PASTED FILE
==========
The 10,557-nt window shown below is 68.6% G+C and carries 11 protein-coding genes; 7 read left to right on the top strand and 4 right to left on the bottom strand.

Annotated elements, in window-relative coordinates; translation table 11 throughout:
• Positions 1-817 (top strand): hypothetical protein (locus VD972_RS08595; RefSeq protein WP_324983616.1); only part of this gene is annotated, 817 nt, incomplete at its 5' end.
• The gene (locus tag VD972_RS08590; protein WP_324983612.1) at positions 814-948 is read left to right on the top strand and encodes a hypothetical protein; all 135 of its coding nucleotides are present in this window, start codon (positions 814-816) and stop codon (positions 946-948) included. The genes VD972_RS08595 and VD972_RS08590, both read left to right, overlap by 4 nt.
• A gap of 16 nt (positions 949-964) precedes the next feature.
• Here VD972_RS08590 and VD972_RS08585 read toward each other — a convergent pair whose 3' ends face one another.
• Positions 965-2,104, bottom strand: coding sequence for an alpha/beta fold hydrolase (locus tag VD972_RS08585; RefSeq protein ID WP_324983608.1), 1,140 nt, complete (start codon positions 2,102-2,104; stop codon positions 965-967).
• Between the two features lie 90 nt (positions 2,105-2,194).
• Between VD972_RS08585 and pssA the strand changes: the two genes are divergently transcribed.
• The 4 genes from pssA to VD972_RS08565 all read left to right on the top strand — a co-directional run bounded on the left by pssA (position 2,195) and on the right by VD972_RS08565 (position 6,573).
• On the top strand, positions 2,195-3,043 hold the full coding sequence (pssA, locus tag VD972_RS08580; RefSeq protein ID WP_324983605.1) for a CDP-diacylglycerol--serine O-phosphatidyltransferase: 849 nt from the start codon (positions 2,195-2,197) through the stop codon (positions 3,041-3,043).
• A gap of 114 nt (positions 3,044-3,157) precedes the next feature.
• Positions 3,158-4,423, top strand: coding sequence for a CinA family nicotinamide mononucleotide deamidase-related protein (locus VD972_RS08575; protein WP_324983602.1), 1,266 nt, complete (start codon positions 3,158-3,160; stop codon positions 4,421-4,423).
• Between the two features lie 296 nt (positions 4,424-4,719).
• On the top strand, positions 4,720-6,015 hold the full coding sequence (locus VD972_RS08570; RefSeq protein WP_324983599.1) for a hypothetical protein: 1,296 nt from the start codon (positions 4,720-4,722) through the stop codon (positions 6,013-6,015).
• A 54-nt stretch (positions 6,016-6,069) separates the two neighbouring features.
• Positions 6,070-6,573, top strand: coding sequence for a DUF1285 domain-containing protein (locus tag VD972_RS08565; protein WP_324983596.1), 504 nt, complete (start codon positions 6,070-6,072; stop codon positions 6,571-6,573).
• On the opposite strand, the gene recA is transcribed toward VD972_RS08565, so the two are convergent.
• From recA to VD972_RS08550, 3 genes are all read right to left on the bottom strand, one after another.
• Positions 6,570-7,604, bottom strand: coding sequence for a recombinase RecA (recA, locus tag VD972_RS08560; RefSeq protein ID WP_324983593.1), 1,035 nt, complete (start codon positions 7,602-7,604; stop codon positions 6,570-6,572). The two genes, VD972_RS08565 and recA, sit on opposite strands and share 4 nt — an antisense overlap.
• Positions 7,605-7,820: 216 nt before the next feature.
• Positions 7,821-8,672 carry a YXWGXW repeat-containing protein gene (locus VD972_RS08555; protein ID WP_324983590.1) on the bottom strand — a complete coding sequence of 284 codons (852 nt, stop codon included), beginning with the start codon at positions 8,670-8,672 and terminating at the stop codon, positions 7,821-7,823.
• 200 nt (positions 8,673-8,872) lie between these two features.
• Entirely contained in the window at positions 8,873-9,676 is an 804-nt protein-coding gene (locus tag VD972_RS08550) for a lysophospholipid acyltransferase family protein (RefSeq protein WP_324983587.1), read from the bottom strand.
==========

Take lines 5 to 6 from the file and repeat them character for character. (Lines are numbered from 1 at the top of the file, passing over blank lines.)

• A gap of 16 nt (positions 949-964) precedes the next feature.
• Here VD972_RS08590 and VD972_RS08585 read toward each other — a convergent pair whose 3' ends face one another.